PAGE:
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YOU CAN’T RUN A CONTROLLED SCIENTIFIC EXPERIMENT to discover the economic consequences of military conquest or slavery. But you can use comparative statistics from closely related societies to discover surprising reasons for far-reaching historical outcomes. This book contains seven chapters written by various authors describing recent research that examines these kinds of historical “experiments.”
Why is Haiti, which shares an island with the Dominican Republic, so much poorer? Diamond examines the geographic and ecological, linguistic and political differences between the two countries that resulted in the wide discrepancies we now see on the island.
Will a careful accounting of the regional distribution of the African slave trade reveal any long term effects of the slave trade on African economic development — differences that are evident even today.
Why did deforestation occur on some Pacific islands and not others? Why did places conquered by Napoleon become wealthier than those that were not? Also: the development of world banking systems, Indian colonial land tenure systems, and the New World: boom and bust in settler’s societies.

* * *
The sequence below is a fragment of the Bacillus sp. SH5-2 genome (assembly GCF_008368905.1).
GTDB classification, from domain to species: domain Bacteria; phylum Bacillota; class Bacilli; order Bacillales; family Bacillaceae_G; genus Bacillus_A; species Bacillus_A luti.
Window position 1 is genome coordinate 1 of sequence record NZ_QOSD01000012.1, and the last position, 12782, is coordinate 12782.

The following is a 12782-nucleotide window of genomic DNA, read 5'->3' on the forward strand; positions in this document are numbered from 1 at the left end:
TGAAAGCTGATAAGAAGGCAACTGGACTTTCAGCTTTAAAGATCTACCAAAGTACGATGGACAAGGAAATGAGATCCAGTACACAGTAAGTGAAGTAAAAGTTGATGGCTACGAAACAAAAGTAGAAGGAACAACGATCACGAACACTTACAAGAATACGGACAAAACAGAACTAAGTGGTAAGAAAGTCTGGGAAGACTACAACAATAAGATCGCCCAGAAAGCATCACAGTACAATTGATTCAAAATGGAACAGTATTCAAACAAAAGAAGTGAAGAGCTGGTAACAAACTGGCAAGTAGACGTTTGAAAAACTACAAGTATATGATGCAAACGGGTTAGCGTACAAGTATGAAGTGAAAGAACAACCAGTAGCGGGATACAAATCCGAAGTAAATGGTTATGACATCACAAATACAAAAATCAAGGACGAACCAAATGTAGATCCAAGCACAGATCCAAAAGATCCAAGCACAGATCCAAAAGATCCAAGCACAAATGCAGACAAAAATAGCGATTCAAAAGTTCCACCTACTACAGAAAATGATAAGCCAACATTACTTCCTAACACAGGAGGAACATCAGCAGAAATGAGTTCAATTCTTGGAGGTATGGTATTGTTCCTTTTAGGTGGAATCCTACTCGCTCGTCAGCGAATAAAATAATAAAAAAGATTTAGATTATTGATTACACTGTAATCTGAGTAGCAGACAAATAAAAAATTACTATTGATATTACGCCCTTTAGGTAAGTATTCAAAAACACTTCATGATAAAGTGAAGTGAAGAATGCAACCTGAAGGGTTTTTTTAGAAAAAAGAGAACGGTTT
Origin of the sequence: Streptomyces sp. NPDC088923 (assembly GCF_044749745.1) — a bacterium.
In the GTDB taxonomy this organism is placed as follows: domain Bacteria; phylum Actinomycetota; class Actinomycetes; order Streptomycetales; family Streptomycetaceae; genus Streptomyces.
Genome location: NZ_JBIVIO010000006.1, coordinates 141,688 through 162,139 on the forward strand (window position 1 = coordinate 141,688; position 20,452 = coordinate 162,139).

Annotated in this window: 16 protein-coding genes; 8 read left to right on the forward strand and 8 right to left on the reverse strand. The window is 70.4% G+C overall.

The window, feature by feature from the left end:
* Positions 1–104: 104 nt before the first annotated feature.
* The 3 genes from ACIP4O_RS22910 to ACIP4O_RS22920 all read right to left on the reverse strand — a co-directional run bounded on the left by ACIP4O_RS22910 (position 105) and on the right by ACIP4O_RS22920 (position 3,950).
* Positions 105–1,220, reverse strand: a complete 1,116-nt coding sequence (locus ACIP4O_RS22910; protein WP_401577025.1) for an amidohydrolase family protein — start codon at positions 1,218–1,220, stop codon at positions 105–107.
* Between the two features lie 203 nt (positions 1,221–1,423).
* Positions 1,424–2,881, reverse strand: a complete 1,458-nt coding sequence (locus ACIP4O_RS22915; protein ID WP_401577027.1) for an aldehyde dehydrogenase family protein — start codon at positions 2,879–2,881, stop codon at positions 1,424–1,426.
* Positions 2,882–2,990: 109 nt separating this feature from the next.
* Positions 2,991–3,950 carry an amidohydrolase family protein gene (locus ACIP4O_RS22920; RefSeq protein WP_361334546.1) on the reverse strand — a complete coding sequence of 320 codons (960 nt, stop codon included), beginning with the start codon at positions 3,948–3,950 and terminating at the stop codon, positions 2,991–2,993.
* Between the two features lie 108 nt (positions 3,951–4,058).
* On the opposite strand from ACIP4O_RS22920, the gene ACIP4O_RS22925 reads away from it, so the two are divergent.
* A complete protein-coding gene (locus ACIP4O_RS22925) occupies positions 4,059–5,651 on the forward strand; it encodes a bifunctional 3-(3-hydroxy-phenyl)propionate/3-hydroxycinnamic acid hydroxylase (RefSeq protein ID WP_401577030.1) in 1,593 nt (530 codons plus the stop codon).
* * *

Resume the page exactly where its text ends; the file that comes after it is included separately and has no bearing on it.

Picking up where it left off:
A superb collection of eminently teachable essays bound together by a common methodological framework that connects it directly to cutting-edge theoretical and empirical research across the disciplines of anthropology, archeology, history, political science, and sociology.
—John Coatsworth, Columbia University
Natural Experiments of History reaches across a wide variety of disciplines, in ways that should be accessible to just about every educated reader. It is tied together not by topic or region but by the idea that we can make useful and insightful comparisons in ways that are not casual or sloppy, but actually contribute to our understanding of human life.
—Jeff Frieden, Harvard University
Natural Experiments of History is a short book packed with huge ideas. Its collected essays advocate how controlled experiments can be applied to the messy realities of human history, politics, culture, economics and the environment. It demonstrates productive interdisciplinary collaborations but also reveals gulfs between different cultures of academia…All of the essays in Natural Experiments of History will trigger debate.
—Jon Christensen (Nature)
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